We Could See Hollywood Die as Early as This Year

AP Photo/Richard Vogel

I love the cinema. Ever since I was a kid, one of my favorite things in the world was heading to the theaters to buy a big tub of popcorn, too much Sprite, and sitting down in front of that big silver screen to watch whatever remotely caught my interest. One of my first jobs was even working at a theater. If I had my way, the movie theater would never die and the films that were made for them would always be creative spectacles that captured the hearts, minds, and imaginations of anyone who sat down to watch them.

But that’s not our reality. Even with my optimistic nature, I can see the writing is on the wall. Theaters will eventually become a relic where people go to get a novel experience of the past that the world has moved on from. Should God bless me with some, I’ll take my grandchildren to a movie theater and tell them about how we used to consume our entertainment and how people would line up out the door in order to see big releases.

I can still remember the endless lines of impatient people at the concession stand when Spider-Man was released at the theater I worked in 2002.

But that was then, and this is now. Now, studios long lost any desire to create new, authentic, creative, or substantial experiences for theatergoers, at least for the most part. You get a few good films here and there but Hollywood has crawled so far up its own ass that it abandoned the muse for political back-pats and easy money.

Like an old sick dog past any point of saving, the only thing Hollywood has to offer is a remembrance of better times. It’s best to put it down. It seems, however, that it might euthanize itself.

According to Bounding Into Comics, the SAG-AFTRA strike is currently plaguing Hollywood, reportedly costing $600,000 a week, mostly to major studios like Disney and Comcast. The actors and writers have gone on strike together for the first time since the 1960s, meaning nothing is getting written and nothing is being filmed. So Hollywood has come to a screeching, and very expensive, halt. Former Paramount Pictures and 20th Century Fox CEO Barry Diller predicts that Hollywood is doomed if this strike continues till Christmas.

But would that be such a bad thing?

There are a lot of contributing factors to the decline of Hollywood, including the advancement of home technologies and streaming services, but Hollywood’s biggest issue is its culture. This is a realm of finger-wagging hypocrites who have no problem telling you how you should live your life while they revel in their own immorality. Rape, pedophilia, and ideological radicalism are rampant problems in Hollywood, yet they find it fit to constantly tell us in middle America that we’re on the wrong side of history on any given subject.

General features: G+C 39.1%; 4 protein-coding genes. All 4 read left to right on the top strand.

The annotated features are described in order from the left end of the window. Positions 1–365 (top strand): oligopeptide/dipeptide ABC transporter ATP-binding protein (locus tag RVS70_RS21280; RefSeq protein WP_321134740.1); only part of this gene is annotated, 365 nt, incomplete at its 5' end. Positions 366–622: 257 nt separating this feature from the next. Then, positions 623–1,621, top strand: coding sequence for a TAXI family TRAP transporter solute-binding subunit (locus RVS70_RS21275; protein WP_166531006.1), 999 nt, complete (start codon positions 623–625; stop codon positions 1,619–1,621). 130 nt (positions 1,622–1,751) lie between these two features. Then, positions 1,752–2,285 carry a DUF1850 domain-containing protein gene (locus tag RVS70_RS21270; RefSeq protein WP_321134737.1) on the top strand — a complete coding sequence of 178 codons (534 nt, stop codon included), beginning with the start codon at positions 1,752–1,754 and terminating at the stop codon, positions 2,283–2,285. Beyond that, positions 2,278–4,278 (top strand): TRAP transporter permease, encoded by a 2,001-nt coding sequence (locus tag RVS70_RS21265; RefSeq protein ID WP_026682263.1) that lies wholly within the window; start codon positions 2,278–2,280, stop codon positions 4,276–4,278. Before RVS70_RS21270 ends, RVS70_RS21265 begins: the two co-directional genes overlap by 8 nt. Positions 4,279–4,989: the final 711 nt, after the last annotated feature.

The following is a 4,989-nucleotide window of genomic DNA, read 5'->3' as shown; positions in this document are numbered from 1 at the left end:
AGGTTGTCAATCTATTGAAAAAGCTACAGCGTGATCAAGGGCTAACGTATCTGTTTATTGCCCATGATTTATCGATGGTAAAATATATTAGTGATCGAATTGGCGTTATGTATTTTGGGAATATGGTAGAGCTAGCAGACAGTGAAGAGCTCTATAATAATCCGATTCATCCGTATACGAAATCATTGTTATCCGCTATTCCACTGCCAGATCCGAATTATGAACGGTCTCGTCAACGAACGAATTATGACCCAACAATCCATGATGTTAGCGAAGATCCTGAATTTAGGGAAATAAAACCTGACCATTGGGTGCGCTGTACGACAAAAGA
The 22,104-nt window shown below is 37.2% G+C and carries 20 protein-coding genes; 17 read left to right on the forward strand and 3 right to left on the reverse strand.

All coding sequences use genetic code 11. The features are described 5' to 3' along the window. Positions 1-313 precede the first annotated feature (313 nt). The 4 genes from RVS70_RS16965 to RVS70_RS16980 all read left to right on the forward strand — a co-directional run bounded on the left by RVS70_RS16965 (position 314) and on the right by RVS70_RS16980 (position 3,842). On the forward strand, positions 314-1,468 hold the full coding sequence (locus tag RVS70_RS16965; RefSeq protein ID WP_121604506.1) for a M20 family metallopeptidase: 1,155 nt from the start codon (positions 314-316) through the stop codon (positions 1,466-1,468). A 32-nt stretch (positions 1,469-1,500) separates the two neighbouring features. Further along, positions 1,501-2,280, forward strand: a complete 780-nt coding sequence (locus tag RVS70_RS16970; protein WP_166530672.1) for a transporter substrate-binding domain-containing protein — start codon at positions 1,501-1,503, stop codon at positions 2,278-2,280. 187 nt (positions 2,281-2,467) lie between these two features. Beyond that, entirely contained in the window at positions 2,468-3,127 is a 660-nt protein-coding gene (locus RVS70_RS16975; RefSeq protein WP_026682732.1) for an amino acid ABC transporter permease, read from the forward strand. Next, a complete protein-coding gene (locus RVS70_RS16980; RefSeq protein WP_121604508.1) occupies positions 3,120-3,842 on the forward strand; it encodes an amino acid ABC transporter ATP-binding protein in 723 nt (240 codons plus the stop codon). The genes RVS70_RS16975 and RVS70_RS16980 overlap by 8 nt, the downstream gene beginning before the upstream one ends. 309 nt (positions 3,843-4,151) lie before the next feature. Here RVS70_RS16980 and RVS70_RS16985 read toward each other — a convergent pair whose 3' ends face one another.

They tell us that their latest feminist film isn’t for men, then they get mad when half the country doesn’t show up. They attempt to shove LGBT concepts down the throats of our children and then wonder why parents don’t see the latest Disney release. They claim criticism of their latest self-insert reboot/rehash/remake of a once-beloved property is the result of some bigotry and learn nothing as to why their show or film was rejected.

What’s more, that culture has infected creative outlets outside of Hollywood too. DC and Marvel comics seem to have the same issues of political injection that Hollywood does, and it’s even gotten into some video game companies.

Outside of the occasional banger, what is Hollywood offering? What is it good for? What is it producing that is really moving us?

I notice I get more excited about the work of independent creators on YouTube than I do Hollywood lately. Smaller studios with a quarter of the budget create far more incredible works than the old money in Hollywood. The big studios might have run out of ideas but the rest of the world hasn’t. I continuously watch fresh ideas come out of mere teenagers who have a grip on programs like Blender. None of these look as flashy or big as Hollywood productions, but at least there’s substance.

Hollywood has been dying for some time and it deserves to die. It’s not just bereft of passion and love for the art, but it’s a cesspool of some of the grossest behavior in America. It contributes nothing and poisons everything. It makes products for audiences that don’t exist, and continues to do so because it won’t (or can’t) see the reality beyond its ideological bubble.

It needs to die and let the next thing take its place.


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